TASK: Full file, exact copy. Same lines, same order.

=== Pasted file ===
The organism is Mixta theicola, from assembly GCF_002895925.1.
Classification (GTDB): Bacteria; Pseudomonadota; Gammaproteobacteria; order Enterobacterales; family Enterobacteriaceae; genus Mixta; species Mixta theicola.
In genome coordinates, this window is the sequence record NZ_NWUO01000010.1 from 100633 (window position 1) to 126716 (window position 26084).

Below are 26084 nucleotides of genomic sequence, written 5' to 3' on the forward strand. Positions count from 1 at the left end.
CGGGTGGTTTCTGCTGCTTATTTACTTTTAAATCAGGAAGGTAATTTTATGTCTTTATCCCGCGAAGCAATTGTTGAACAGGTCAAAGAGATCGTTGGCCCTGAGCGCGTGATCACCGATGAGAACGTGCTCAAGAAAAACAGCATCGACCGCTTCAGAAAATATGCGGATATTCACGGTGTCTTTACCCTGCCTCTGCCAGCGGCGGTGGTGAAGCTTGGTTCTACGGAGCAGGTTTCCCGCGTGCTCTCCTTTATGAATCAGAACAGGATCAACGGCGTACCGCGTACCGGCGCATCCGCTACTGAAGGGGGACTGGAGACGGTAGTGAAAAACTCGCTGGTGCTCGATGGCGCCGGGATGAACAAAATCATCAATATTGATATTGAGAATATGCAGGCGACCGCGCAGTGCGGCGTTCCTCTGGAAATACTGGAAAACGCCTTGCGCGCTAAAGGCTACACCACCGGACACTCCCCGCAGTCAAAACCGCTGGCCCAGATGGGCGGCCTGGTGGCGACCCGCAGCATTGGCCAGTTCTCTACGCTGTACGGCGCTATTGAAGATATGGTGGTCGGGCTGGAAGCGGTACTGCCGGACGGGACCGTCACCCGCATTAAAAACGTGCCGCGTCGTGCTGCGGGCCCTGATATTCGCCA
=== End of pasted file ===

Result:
The organism is Mixta theicola, from assembly GCF_002895925.1.
Classification (GTDB): Bacteria; Pseudomonadota; Gammaproteobacteria; order Enterobacterales; family Enterobacteriaceae; genus Mixta; species Mixta theicola.
In genome coordinates, this window is the sequence record NZ_NWUO01000010.1 from 100633 (window position 1) to 126716 (window position 26084).

Below are 26084 nucleotides of genomic sequence, written 5' to 3' on the forward strand. Positions count from 1 at the left end.
CGGGTGGTTTCTGCTGCTTATTTACTTTTAAATCAGGAAGGTAATTTTATGTCTTTATCCCGCGAAGCAATTGTTGAACAGGTCAAAGAGATCGTTGGCCCTGAGCGCGTGATCACCGATGAGAACGTGCTCAAGAAAAACAGCATCGACCGCTTCAGAAAATATGCGGATATTCACGGTGTCTTTACCCTGCCTCTGCCAGCGGCGGTGGTGAAGCTTGGTTCTACGGAGCAGGTTTCCCGCGTGCTCTCCTTTATGAATCAGAACAGGATCAACGGCGTACCGCGTACCGGCGCATCCGCTACTGAAGGGGGACTGGAGACGGTAGTGAAAAACTCGCTGGTGCTCGATGGCGCCGGGATGAACAAAATCATCAATATTGATATTGAGAATATGCAGGCGACCGCGCAGTGCGGCGTTCCTCTGGAAATACTGGAAAACGCCTTGCGCGCTAAAGGCTACACCACCGGACACTCCCCGCAGTCAAAACCGCTGGCCCAGATGGGCGGCCTGGTGGCGACCCGCAGCATTGGCCAGTTCTCTACGCTGTACGGCGCTATTGAAGATATGGTGGTCGGGCTGGAAGCGGTACTGCCGGACGGGACCGTCACCCGCATTAAAAACGTGCCGCGTCGTGCTGCGGGCCCTGATATTCGCCA